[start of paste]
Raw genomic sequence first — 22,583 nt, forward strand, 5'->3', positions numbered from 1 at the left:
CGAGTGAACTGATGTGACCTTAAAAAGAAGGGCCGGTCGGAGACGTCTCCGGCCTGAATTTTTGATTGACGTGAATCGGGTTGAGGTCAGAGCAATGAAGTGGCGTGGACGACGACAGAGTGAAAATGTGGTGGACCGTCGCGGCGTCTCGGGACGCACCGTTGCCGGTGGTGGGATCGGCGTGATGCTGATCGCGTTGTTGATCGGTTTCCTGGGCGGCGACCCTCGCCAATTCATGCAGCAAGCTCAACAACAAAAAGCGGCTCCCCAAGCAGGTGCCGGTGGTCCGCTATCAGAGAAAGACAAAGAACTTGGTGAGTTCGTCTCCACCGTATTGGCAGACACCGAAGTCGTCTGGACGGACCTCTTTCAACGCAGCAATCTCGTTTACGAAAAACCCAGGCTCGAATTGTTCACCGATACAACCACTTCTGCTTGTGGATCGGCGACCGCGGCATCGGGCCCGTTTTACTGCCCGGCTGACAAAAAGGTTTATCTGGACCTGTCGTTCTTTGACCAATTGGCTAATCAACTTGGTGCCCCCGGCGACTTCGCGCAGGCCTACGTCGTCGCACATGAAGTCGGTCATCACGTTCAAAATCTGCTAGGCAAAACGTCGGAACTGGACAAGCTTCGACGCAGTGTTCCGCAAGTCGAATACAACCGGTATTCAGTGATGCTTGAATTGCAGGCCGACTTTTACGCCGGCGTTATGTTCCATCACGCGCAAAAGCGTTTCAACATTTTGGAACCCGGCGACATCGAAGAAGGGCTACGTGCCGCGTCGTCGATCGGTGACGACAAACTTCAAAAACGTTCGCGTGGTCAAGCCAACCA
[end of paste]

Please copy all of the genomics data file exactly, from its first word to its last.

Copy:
Raw genomic sequence first — 22,583 nt, forward strand, 5'->3', positions numbered from 1 at the left:
CGAGTGAACTGATGTGACCTTAAAAAGAAGGGCCGGTCGGAGACGTCTCCGGCCTGAATTTTTGATTGACGTGAATCGGGTTGAGGTCAGAGCAATGAAGTGGCGTGGACGACGACAGAGTGAAAATGTGGTGGACCGTCGCGGCGTCTCGGGACGCACCGTTGCCGGTGGTGGGATCGGCGTGATGCTGATCGCGTTGTTGATCGGTTTCCTGGGCGGCGACCCTCGCCAATTCATGCAGCAAGCTCAACAACAAAAAGCGGCTCCCCAAGCAGGTGCCGGTGGTCCGCTATCAGAGAAAGACAAAGAACTTGGTGAGTTCGTCTCCACCGTATTGGCAGACACCGAAGTCGTCTGGACGGACCTCTTTCAACGCAGCAATCTCGTTTACGAAAAACCCAGGCTCGAATTGTTCACCGATACAACCACTTCTGCTTGTGGATCGGCGACCGCGGCATCGGGCCCGTTTTACTGCCCGGCTGACAAAAAGGTTTATCTGGACCTGTCGTTCTTTGACCAATTGGCTAATCAACTTGGTGCCCCCGGCGACTTCGCGCAGGCCTACGTCGTCGCACATGAAGTCGGTCATCACGTTCAAAATCTGCTAGGCAAAACGTCGGAACTGGACAAGCTTCGACGCAGTGTTCCGCAAGTCGAATACAACCGGTATTCAGTGATGCTTGAATTGCAGGCCGACTTTTACGCCGGCGTTATGTTCCATCACGCGCAAAAGCGTTTCAACATTTTGGAACCCGGCGACATCGAAGAAGGGCTACGTGCCGCGTCGTCGATCGGTGACGACAAACTTCAAAAACGTTCGCGTGGTCAAGCCAACCA